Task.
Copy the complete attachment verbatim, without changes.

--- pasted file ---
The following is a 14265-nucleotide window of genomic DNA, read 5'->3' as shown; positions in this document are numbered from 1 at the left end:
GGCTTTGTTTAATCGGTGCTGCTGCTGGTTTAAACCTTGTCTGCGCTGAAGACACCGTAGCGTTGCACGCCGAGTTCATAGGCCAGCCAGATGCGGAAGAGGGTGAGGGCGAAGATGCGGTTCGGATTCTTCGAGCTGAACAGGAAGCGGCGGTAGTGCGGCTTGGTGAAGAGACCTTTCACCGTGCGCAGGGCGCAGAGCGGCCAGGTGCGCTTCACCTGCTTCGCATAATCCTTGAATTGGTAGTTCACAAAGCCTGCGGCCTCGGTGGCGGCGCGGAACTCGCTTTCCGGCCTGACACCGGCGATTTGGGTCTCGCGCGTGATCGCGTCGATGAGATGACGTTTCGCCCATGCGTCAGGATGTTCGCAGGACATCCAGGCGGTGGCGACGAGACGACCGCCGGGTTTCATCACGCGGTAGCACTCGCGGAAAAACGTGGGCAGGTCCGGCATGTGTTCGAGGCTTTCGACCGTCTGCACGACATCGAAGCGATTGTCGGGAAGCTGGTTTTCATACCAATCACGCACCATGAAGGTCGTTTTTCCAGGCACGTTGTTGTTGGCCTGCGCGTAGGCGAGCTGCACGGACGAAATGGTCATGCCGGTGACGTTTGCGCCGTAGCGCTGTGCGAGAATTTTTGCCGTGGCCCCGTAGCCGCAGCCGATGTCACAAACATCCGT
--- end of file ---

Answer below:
The following is a 14265-nucleotide window of genomic DNA, read 5'->3' as shown; positions in this document are numbered from 1 at the left end:
GGCTTTGTTTAATCGGTGCTGCTGCTGGTTTAAACCTTGTCTGCGCTGAAGACACCGTAGCGTTGCACGCCGAGTTCATAGGCCAGCCAGATGCGGAAGAGGGTGAGGGCGAAGATGCGGTTCGGATTCTTCGAGCTGAACAGGAAGCGGCGGTAGTGCGGCTTGGTGAAGAGACCTTTCACCGTGCGCAGGGCGCAGAGCGGCCAGGTGCGCTTCACCTGCTTCGCATAATCCTTGAATTGGTAGTTCACAAAGCCTGCGGCCTCGGTGGCGGCGCGGAACTCGCTTTCCGGCCTGACACCGGCGATTTGGGTCTCGCGCGTGATCGCGTCGATGAGATGACGTTTCGCCCATGCGTCAGGATGTTCGCAGGACATCCAGGCGGTGGCGACGAGACGACCGCCGGGTTTCATCACGCGGTAGCACTCGCGGAAAAACGTGGGCAGGTCCGGCATGTGTTCGAGGCTTTCGACCGTCTGCACGACATCGAAGCGATTGTCGGGAAGCTGGTTTTCATACCAATCACGCACCATGAAGGTCGTTTTTCCAGGCACGTTGTTGTTGGCCTGCGCGTAGGCGAGCTGCACGGACGAAATGGTCATGCCGGTGACGTTTGCGCCGTAGCGCTGTGCGAGAATTTTTGCCGTGGCCCCGTAGCCGCAGCCGATGTCACAAACATCCGT